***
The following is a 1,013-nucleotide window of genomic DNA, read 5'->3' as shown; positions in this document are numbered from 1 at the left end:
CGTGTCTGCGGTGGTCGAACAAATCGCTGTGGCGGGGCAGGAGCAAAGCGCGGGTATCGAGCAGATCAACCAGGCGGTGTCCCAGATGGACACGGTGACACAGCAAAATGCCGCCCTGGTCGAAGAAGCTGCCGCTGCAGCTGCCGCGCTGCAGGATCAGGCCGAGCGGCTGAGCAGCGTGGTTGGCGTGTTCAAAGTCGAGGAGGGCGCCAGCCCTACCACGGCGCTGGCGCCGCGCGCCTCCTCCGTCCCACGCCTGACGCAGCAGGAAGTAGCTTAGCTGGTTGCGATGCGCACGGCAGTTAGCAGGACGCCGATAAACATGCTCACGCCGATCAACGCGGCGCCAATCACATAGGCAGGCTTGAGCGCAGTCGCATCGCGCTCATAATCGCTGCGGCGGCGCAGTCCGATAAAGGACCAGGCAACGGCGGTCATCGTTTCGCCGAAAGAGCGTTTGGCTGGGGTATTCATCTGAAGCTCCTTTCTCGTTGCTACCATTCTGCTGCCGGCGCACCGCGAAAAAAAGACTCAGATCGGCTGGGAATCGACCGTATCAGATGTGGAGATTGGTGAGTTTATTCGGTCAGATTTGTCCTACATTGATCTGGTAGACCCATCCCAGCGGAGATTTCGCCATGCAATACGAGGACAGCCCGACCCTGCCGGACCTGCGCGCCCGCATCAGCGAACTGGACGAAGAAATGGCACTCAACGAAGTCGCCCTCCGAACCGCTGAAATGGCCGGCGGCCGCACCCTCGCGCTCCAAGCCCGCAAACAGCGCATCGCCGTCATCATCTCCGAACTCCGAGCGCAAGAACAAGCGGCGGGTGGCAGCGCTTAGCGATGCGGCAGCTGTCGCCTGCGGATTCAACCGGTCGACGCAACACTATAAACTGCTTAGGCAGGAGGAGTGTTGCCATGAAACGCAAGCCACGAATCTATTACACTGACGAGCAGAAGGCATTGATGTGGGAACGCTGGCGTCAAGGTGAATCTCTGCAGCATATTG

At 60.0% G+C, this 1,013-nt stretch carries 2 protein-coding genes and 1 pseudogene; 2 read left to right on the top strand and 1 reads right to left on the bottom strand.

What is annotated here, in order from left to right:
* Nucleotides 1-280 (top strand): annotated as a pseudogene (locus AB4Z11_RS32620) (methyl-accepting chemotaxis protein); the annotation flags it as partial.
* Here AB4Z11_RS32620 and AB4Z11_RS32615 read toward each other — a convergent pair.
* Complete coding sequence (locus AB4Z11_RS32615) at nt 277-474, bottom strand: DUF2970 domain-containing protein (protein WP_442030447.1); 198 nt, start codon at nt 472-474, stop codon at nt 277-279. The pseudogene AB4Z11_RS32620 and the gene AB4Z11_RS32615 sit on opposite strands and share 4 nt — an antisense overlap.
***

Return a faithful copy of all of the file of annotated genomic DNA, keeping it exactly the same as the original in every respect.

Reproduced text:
The following is a 1,013-nucleotide window of genomic DNA, read 5'->3' as shown; positions in this document are numbered from 1 at the left end:
CGTGTCTGCGGTGGTCGAACAAATCGCTGTGGCGGGGCAGGAGCAAAGCGCGGGTATCGAGCAGATCAACCAGGCGGTGTCCCAGATGGACACGGTGACACAGCAAAATGCCGCCCTGGTCGAAGAAGCTGCCGCTGCAGCTGCCGCGCTGCAGGATCAGGCCGAGCGGCTGAGCAGCGTGGTTGGCGTGTTCAAAGTCGAGGAGGGCGCCAGCCCTACCACGGCGCTGGCGCCGCGCGCCTCCTCCGTCCCACGCCTGACGCAGCAGGAAGTAGCTTAGCTGGTTGCGATGCGCACGGCAGTTAGCAGGACGCCGATAAACATGCTCACGCCGATCAACGCGGCGCCAATCACATAGGCAGGCTTGAGCGCAGTCGCATCGCGCTCATAATCGCTGCGGCGGCGCAGTCCGATAAAGGACCAGGCAACGGCGGTCATCGTTTCGCCGAAAGAGCGTTTGGCTGGGGTATTCATCTGAAGCTCCTTTCTCGTTGCTACCATTCTGCTGCCGGCGCACCGCGAAAAAAAGACTCAGATCGGCTGGGAATCGACCGTATCAGATGTGGAGATTGGTGAGTTTATTCGGTCAGATTTGTCCTACATTGATCTGGTAGACCCATCCCAGCGGAGATTTCGCCATGCAATACGAGGACAGCCCGACCCTGCCGGACCTGCGCGCCCGCATCAGCGAACTGGACGAAGAAATGGCACTCAACGAAGTCGCCCTCCGAACCGCTGAAATGGCCGGCGGCCGCACCCTCGCGCTCCAAGCCCGCAAACAGCGCATCGCCGTCATCATCTCCGAACTCCGAGCGCAAGAACAAGCGGCGGGTGGCAGCGCTTAGCGATGCGGCAGCTGTCGCCTGCGGATTCAACCGGTCGACGCAACACTATAAACTGCTTAGGCAGGAGGAGTGTTGCCATGAAACGCAAGCCACGAATCTATTACACTGACGAGCAGAAGGCATTGATGTGGGAACGCTGGCGTCAAGGTGAATCTCTGCAGCATATTG

At 60.0% G+C, this 1,013-nt stretch carries 2 protein-coding genes and 1 pseudogene; 2 read left to right on the top strand and 1 reads right to left on the bottom strand.

What is annotated here, in order from left to right:
* Nucleotides 1-280 (top strand): annotated as a pseudogene (locus AB4Z11_RS32620) (methyl-accepting chemotaxis protein); the annotation flags it as partial.
* Here AB4Z11_RS32620 and AB4Z11_RS32615 read toward each other — a convergent pair.
* Complete coding sequence (locus AB4Z11_RS32615) at nt 277-474, bottom strand: DUF2970 domain-containing protein (protein WP_442030447.1); 198 nt, start codon at nt 472-474, stop codon at nt 277-279. The pseudogene AB4Z11_RS32620 and the gene AB4Z11_RS32615 sit on opposite strands and share 4 nt — an antisense overlap.